Two entrepreneurs in Hyde Park say a new ordinance moderating regulations on home businesses in Chicago will improve the ones they run, but their long-term plan is still to run brick-and-mortar shops of their own.
Last month, the City Council unanimously passed an ordinance to allow home businesses to occupy a quarter of their home area or 300 square feet, whichever is larger, to sell products on display shelves and to allow them to receive bulk deliveries during business hours instead of once daily.
Tiffany Joi infuses cannabidiol, or CBD, a non-intoxicant extract of cannabis, into bath and body products for her Hemp Heals Body Shop line, and she is expanding into gummies and olive oil. Being home-based takes away a significant amount of overhead, operations and expenses.
"With this new law that has just been passed, what I feel as though is happening is that I am able to maximize my workspace within my home space," she said.
The increased allowance she is able to use for her business in her home is "a lot for me," she said. "I reside in Hyde Park, and I'm in a studio. Just imagine what that looks like for me as I make product. And I'm getting deliveries in on a daily basis of different ingredients and stuff that I need to utilize in order to create my products. So being able to maximize my living space for my business purposes, for me, is phenomenal."
So, too, is the little tax windfall, worth a few hundred dollars, she will get from the footprint the shop will take up in her apartment, as home entrepreneurs are allowed certain write-offs.
"We try to save every penny that we can to try to maximize our profit, and with this law being passed, I'm happy that we get to maximize that," she said. "I can't wait to get started, because I don't have any display shelves, but now!"
Jamica Harper, who runs her Red Elephant Candle Company out of her Hyde Park home, also looks forward to the tax benefits of the new ordinance. She will also be able, for the first time, to store her product at home.
As she put it, "I make in my house, I store in my house, I sell out of my house. And there're certain things that I don't have to worry about, like insurance, if I had my own space. I wouldn't have to worry about that. And due to COVID, I'm really just able to focus and put more in, financially, into the product."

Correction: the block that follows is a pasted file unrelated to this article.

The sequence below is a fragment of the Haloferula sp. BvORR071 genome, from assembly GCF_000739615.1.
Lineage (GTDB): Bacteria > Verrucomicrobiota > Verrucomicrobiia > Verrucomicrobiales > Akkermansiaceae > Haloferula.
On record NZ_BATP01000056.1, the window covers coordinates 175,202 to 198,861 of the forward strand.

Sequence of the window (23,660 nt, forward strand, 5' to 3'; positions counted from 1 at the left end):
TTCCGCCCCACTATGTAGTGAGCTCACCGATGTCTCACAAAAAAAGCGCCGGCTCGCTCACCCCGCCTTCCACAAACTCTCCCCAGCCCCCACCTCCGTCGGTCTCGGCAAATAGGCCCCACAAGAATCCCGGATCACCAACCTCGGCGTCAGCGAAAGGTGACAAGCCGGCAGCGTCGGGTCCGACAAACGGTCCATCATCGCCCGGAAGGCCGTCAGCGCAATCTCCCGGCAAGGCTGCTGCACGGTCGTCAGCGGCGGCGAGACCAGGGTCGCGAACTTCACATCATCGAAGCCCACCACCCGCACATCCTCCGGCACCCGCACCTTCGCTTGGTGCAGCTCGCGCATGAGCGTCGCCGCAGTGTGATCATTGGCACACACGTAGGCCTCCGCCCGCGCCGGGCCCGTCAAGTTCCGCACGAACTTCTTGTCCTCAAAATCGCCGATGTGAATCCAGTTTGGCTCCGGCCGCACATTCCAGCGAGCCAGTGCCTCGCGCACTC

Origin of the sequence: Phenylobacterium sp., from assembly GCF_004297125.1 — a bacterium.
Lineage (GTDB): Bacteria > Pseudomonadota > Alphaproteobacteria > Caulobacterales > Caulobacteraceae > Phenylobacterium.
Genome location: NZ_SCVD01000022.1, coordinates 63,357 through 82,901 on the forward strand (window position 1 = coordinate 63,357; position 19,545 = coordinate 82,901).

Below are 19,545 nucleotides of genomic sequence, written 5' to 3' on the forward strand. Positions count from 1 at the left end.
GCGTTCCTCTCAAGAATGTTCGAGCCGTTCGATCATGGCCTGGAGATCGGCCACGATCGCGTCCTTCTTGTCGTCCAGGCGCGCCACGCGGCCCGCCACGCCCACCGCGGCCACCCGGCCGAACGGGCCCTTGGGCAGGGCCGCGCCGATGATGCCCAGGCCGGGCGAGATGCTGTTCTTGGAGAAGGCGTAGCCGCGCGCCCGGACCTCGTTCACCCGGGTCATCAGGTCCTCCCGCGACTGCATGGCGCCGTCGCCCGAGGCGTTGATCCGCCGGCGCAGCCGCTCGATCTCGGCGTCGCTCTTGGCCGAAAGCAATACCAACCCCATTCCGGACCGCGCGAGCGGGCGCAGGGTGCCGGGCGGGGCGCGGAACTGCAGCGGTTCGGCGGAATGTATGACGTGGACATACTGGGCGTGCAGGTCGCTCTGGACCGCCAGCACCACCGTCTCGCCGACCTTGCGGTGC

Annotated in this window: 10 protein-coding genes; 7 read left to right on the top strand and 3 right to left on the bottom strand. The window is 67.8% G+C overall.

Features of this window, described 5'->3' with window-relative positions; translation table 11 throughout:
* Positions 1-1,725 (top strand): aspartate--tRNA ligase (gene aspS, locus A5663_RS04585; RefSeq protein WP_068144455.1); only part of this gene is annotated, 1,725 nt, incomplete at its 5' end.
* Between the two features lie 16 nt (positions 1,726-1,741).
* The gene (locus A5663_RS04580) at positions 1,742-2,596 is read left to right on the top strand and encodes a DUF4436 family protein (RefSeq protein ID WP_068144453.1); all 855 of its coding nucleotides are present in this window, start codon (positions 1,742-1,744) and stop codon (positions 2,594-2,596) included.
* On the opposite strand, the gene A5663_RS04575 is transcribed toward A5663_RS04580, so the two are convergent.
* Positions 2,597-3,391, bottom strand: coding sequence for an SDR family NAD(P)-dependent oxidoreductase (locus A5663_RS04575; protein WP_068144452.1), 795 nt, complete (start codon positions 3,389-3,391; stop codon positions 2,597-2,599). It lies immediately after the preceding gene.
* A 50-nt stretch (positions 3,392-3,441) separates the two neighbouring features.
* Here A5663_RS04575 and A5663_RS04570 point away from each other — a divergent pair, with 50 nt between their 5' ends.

Like Joi, Harper makes her product in her kitchen. She has a storage space with boxes everywhere. "I'm able to have more control over it, so in a sense I feel more safe with my product being in my home, because I'm able to see," she said. She would not want to store everything in a storage unit, she said, where wax could melt on a hot day.
"Candles are essential to self-care," Harper said. "We all needed a space of our own self. The candles that I create are natural and holistic: they deal with calming of the mind, body and spirit." She uses coconut-soy wax, so that the candles are actually topical, and the oils therein include lavender (good on the temples) and even CBD (good, she said, for anxiety).
Joi had sold at the Hyde Park Farmers Market before the pandemic hit but had to pivot to online sales and partnerships with other stores to expand her brand and generate income. She started selling a "Quarantine & Chill" box ($69.99), with bath salt, body butter, muscle salve and oil drops, and her profits started going "through the roof."
Over these long pandemic months, neither of the women stopped working, with products to make and paperwork to do — all from home. Both are selling in-person as well as online — Joi at The Silver Room, 1506 E. 53rd St., Harper at Boxville Marketplace, 330 E. 51st St., as well as pop-ups in her native St. Louis, both at Chicago farmers markets — but in-person sales are still very small compared to e-commerce.
Harper would like that to change, as it was before the pandemic. "It's candles," she explained. "When you think of candles, you're not going to say, 'That's a good patchouli-bergamot scent!' Who knows what a bergamot is? I feel like when individuals have that actual touch or smell and they're able to connect better, versus just Googling and visualizing and seeing, unless you already know your essential oils."
Joi would like to go half-and-half with e-commerce and in-person sales. "I don't know the direction retail is going. That kind of has me on the fence a little bit," she said. That being said, she won an inaugural fellowship with the University of Chicago's L1 Creative Business Accelerator and will have a retail space of her own for two years under the Garfield Green Line Station in Washington Park, 319 E. Garfield Blvd.
"We were supposed to have it open last year in April, but due to COVID — and now we're talking about having it open this fall in October," she said.
Harper's goal is to have a brick-and-mortar store, with a workshop in the back. "The interaction is amazing, and the customers seem to remember," she said. "They remember more when it's face-to-face versus the interaction being behind a screen."
As Joi pointed out, "People buy into the person behind the brand. We think, relate and say, 'Oh, I met Jamica. I know the person who is behind the Red Elephant Candles.' I think that means a lot."